Coming Back to Old Work With Fresh Eyes
I’ve been working on some longer pieces lately, in particular a book that I started a couple of years ago. It started off as a simple scene with two characters, a young boy and an old librarian having a conversation in a library. Nothing of note happened, and the scene ended.
Then I wrote about what happened when the boy went home. It became another chapter.
Then I wrote a chapter on the librarians next day in work. There was a break in. Someone was injured.
Then another chapter. Things were starting to happen now; menace was starting to creep into the story, and I realised it had been there from the get go- I just didn’t see it. I didn’t have the tools at the time to bring it forth.
I couldn’t see how exactly how the pieces fit together, but the story was growing. A character or two was added here, some backstory there, conflict and heightening tension.
After a while I was left with many different story arcs and characters, seemingly disparate and unrelated. I had all these different threads of various lengths, and I couldn’t see how to weave them into a coherent whole.
I stopped writing it. I couldn’t see how to fit the pieces together, no matter how I tried. I abandoned the story, and went to work on some other pieces.
That was two years ago. The story played on my mind since, a guilty nudge, a whisper that I had abandoned it. It stayed on my to do list.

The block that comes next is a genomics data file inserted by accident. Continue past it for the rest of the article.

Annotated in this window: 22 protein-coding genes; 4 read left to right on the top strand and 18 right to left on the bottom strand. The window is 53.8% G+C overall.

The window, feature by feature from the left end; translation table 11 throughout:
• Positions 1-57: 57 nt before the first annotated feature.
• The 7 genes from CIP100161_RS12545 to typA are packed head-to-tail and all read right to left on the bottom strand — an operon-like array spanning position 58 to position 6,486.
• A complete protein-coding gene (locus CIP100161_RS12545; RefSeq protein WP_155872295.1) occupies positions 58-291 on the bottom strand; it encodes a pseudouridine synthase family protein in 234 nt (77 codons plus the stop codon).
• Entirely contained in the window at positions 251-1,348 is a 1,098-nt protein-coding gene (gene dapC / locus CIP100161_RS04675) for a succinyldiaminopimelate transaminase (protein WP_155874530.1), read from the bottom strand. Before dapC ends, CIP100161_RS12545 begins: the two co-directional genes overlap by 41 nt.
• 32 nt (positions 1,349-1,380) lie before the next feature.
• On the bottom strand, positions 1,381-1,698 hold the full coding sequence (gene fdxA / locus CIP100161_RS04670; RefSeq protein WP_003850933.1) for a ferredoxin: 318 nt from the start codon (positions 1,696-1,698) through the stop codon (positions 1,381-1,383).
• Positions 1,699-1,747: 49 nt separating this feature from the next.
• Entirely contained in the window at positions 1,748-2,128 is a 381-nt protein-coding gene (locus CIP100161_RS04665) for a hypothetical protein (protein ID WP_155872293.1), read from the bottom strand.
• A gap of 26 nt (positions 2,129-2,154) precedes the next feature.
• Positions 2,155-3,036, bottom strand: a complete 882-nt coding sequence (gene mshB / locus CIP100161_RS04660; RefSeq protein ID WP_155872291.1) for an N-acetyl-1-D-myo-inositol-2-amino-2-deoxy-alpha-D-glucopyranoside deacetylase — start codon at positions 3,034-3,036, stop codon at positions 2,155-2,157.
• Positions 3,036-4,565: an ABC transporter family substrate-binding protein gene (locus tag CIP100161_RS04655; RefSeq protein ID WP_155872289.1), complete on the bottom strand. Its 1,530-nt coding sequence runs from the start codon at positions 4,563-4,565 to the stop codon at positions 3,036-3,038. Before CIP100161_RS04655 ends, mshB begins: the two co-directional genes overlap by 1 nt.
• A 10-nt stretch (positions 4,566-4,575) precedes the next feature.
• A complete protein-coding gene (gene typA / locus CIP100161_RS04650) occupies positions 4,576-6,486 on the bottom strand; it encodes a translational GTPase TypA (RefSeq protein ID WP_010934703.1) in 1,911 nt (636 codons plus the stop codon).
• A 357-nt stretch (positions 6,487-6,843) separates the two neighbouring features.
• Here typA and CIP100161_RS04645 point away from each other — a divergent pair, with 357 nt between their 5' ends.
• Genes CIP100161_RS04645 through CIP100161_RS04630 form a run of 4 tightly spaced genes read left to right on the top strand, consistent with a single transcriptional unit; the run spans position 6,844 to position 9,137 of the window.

Next week, I told myself. I’ll get to it next week.
And when I recently went back to it, I found I could fit the threads together. It made sense.
I’d improved somewhat.
I’m far from considering my self a good writer, but compared to two years ago, I’d developed a little more skill at the craft, through dedicated practice and work on lots of different types of stories. Most were terrible, some had moments of good writing in them, and a small few I was proud of.
I’d gotten better at putting the tapestry together.
Writing is like weaving.
It’s like putting together a tapestry.
The ones you used to do in school.
Weaving threads together, forming a bigger picture.
The better you get at it, the more intricate you can make the weave, the finer the threads you can use to accent and hint at images, creating worlds in the readers mind.
That’s a difficult thing to do, and you get better at it as you practice. Like anything.
After a while, you start to realise that most things in life are like this.
Talking is like this. Arguing is the same. Language, expression, dance, theatre, painting.
At the core level, you are weaving threads. Physical, emotional, spiritual, intellectual.
You’re bringing things together. Learned phrases, movements, experiences, bursts of inspiration.
Plucking the ideas from the air and representing them in whatever the chosen medium is.
And the only way to get better at putting the threads together, is to do it often. You start to see the invisible lines between them, to make connections you could never have made as a beginner.
Weave your threads. And the more you weave, the better you get, and the clearer the picture.